Published by Brislington Community Archaeology Project
Publication date September 2012
Illustrated - 4 pages colour photographs, 4 maps
This was the third excavation carried out by the Brislington Community Archaeology Project (BCAP), which formed in March 2009. The one metre square test pit was located in the back garden of a residential property, and the soil was found to have been disturbed in the mid-20th century, right down to the bedrock at a depth of 1m.
The oldest finds were the circa 3000 BCE flint blade fragment and flint flakes, which suggest both tool-making and tool-using activity on this site during the Neolithic period. Also found was an assemblage of broken Pennant Sand Sandstone and fragments of haematite, which is characteristic of the early stages in an industrial processing – smashing the rock to extract its embedded veins of iron ore. The abundance of both the waste Pennant and fragments of haematite indicates the separation process took place at or very close to the site.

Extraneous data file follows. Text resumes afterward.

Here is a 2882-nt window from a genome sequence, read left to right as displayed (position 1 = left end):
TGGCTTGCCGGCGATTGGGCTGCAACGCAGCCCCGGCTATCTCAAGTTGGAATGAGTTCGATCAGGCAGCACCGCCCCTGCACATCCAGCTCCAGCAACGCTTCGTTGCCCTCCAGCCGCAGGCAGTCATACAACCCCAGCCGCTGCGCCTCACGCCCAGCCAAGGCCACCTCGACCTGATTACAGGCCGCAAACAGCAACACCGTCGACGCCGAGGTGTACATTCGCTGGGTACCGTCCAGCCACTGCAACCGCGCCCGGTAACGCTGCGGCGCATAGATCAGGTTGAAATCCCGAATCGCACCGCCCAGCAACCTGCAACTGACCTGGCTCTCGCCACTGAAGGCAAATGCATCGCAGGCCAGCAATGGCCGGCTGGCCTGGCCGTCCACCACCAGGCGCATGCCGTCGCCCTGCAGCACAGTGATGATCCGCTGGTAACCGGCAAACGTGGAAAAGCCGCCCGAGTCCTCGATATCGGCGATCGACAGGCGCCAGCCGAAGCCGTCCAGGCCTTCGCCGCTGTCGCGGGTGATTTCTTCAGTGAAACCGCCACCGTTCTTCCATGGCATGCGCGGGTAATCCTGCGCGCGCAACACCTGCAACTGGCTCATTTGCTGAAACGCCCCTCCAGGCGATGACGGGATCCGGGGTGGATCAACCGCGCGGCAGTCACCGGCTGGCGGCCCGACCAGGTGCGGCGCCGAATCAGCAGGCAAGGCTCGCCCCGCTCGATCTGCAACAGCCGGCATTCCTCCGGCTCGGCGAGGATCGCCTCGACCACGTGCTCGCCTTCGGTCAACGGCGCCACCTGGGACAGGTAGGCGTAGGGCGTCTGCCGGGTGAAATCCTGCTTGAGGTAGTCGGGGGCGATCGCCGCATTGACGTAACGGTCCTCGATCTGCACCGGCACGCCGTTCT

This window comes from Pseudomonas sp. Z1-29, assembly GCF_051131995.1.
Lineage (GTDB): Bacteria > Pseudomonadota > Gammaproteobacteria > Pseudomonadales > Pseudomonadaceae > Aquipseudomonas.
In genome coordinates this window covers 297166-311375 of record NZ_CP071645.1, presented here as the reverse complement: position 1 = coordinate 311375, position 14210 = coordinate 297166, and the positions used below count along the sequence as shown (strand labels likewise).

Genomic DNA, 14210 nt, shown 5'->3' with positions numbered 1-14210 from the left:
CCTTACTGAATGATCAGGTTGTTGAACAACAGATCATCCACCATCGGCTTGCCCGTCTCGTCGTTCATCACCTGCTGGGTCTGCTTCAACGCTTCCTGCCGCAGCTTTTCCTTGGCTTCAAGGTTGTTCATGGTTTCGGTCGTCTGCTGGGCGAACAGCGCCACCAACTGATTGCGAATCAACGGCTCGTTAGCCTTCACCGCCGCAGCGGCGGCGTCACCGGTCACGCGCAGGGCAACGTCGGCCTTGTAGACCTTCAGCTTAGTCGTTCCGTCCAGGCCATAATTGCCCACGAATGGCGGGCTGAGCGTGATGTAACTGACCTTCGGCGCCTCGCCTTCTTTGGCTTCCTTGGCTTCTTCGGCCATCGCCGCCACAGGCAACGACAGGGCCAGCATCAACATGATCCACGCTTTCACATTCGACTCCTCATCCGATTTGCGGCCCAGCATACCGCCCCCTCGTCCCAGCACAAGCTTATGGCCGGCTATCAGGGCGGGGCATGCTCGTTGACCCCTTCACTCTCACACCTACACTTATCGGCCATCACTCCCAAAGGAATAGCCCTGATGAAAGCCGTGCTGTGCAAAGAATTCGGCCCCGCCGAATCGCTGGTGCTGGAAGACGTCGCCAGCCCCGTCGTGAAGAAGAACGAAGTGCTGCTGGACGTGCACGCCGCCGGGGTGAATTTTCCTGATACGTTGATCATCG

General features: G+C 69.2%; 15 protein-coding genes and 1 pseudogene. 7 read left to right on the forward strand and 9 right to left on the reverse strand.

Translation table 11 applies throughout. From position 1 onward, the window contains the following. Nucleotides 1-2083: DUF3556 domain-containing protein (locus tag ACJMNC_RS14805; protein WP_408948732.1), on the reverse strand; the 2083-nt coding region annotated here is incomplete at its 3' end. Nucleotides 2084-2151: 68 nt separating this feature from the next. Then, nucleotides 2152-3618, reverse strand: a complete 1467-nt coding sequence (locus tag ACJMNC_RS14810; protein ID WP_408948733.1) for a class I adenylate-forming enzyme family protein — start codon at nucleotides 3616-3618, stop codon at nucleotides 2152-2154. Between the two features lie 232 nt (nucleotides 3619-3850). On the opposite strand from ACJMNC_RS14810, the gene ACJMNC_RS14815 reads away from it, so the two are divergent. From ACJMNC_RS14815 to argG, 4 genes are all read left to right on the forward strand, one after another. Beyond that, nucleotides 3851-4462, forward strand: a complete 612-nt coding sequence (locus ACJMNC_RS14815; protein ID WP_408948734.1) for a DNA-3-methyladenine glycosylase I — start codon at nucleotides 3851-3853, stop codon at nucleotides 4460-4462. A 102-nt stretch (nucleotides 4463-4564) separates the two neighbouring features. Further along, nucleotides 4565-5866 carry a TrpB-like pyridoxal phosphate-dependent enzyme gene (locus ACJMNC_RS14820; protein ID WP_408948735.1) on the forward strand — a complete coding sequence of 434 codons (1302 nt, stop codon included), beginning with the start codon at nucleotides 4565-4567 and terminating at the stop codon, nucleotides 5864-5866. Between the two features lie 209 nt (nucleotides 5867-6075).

Text © Ken Taylor 2012 - 2013